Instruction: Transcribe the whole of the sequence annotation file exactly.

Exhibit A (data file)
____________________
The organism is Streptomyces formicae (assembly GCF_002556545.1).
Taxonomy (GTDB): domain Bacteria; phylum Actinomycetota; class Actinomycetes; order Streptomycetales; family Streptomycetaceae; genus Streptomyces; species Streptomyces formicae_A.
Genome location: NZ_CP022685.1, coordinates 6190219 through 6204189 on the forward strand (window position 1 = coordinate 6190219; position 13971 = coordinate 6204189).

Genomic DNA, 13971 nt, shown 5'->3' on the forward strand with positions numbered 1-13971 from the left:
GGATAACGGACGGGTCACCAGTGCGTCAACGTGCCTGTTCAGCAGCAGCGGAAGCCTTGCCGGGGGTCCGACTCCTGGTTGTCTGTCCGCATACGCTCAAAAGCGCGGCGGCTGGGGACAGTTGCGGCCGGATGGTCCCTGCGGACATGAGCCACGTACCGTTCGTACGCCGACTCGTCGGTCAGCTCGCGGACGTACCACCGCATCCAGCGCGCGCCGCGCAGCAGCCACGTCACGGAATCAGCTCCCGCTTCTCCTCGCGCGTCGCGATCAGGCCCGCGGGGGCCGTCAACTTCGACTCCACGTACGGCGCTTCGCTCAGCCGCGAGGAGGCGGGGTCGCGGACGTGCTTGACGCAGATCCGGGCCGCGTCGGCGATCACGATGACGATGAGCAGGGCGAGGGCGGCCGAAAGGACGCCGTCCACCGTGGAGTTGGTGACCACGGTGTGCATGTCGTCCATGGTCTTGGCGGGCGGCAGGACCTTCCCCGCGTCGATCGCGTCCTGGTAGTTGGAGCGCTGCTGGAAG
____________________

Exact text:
The organism is Streptomyces formicae (assembly GCF_002556545.1).
Taxonomy (GTDB): domain Bacteria; phylum Actinomycetota; class Actinomycetes; order Streptomycetales; family Streptomycetaceae; genus Streptomyces; species Streptomyces formicae_A.
Genome location: NZ_CP022685.1, coordinates 6190219 through 6204189 on the forward strand (window position 1 = coordinate 6190219; position 13971 = coordinate 6204189).

Genomic DNA, 13971 nt, shown 5'->3' on the forward strand with positions numbered 1-13971 from the left:
GGATAACGGACGGGTCACCAGTGCGTCAACGTGCCTGTTCAGCAGCAGCGGAAGCCTTGCCGGGGGTCCGACTCCTGGTTGTCTGTCCGCATACGCTCAAAAGCGCGGCGGCTGGGGACAGTTGCGGCCGGATGGTCCCTGCGGACATGAGCCACGTACCGTTCGTACGCCGACTCGTCGGTCAGCTCGCGGACGTACCACCGCATCCAGCGCGCGCCGCGCAGCAGCCACGTCACGGAATCAGCTCCCGCTTCTCCTCGCGCGTCGCGATCAGGCCCGCGGGGGCCGTCAACTTCGACTCCACGTACGGCGCTTCGCTCAGCCGCGAGGAGGCGGGGTCGCGGACGTGCTTGACGCAGATCCGGGCCGCGTCGGCGATCACGATGACGATGAGCAGGGCGAGGGCGGCCGAAAGGACGCCGTCCACCGTGGAGTTGGTGACCACGGTGTGCATGTCGTCCATGGTCTTGGCGGGCGGCAGGACCTTCCCCGCGTCGATCGCGTCCTGGTAGTTGGAGCGCTGCTGGAAG